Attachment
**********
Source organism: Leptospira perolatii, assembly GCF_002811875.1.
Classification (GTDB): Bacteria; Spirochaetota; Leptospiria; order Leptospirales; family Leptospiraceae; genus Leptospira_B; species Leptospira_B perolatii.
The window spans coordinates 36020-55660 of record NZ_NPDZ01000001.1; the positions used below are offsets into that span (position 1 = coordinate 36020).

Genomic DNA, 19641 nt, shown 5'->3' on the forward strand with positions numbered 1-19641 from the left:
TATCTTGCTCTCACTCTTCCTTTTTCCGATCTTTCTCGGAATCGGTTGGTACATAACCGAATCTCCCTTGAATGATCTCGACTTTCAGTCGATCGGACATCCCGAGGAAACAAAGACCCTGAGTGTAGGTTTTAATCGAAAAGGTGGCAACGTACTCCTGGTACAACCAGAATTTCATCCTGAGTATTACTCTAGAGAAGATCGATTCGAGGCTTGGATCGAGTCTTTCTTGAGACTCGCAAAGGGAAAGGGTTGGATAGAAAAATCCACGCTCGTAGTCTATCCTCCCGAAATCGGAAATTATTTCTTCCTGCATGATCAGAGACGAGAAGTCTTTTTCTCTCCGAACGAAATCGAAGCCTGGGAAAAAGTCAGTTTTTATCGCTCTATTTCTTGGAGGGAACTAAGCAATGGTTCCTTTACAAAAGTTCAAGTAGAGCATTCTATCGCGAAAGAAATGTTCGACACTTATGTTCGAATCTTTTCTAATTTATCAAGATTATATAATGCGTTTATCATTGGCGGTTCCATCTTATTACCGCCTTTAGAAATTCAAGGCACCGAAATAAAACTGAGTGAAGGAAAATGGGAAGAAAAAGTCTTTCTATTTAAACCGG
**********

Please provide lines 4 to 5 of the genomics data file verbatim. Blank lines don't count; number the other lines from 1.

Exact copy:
Genomic DNA, 19641 nt, shown 5'->3' on the forward strand with positions numbered 1-19641 from the left:
TATCTTGCTCTCACTCTTCCTTTTTCCGATCTTTCTCGGAATCGGTTGGTACATAACCGAATCTCCCTTGAATGATCTCGACTTTCAGTCGATCGGACATCCCGAGGAAACAAAGACCCTGAGTGTAGGTTTTAATCGAAAAGGTGGCAACGTACTCCTGGTACAACCAGAATTTCATCCTGAGTATTACTCTAGAGAAGATCGATTCGAGGCTTGGATCGAGTCTTTCTTGAGACTCGCAAAGGGAAAGGGTTGGATAGAAAAATCCACGCTCGTAGTCTATCCTCCCGAAATCGGAAATTATTTCTTCCTGCATGATCAGAGACGAGAAGTCTTTTTCTCTCCGAACGAAATCGAAGCCTGGGAAAAAGTCAGTTTTTATCGCTCTATTTCTTGGAGGGAACTAAGCAATGGTTCCTTTACAAAAGTTCAAGTAGAGCATTCTATCGCGAAAGAAATGTTCGACACTTATGTTCGAATCTTTTCTAATTTATCAAGATTATATAATGCGTTTATCATTGGCGGTTCCATCTTATTACCGCCTTTAGAAATTCAAGGCACCGAAATAAAACTGAGTGAAGGAAAATGGGAAGAAAAAGTCTTTCTATTTAAACCGG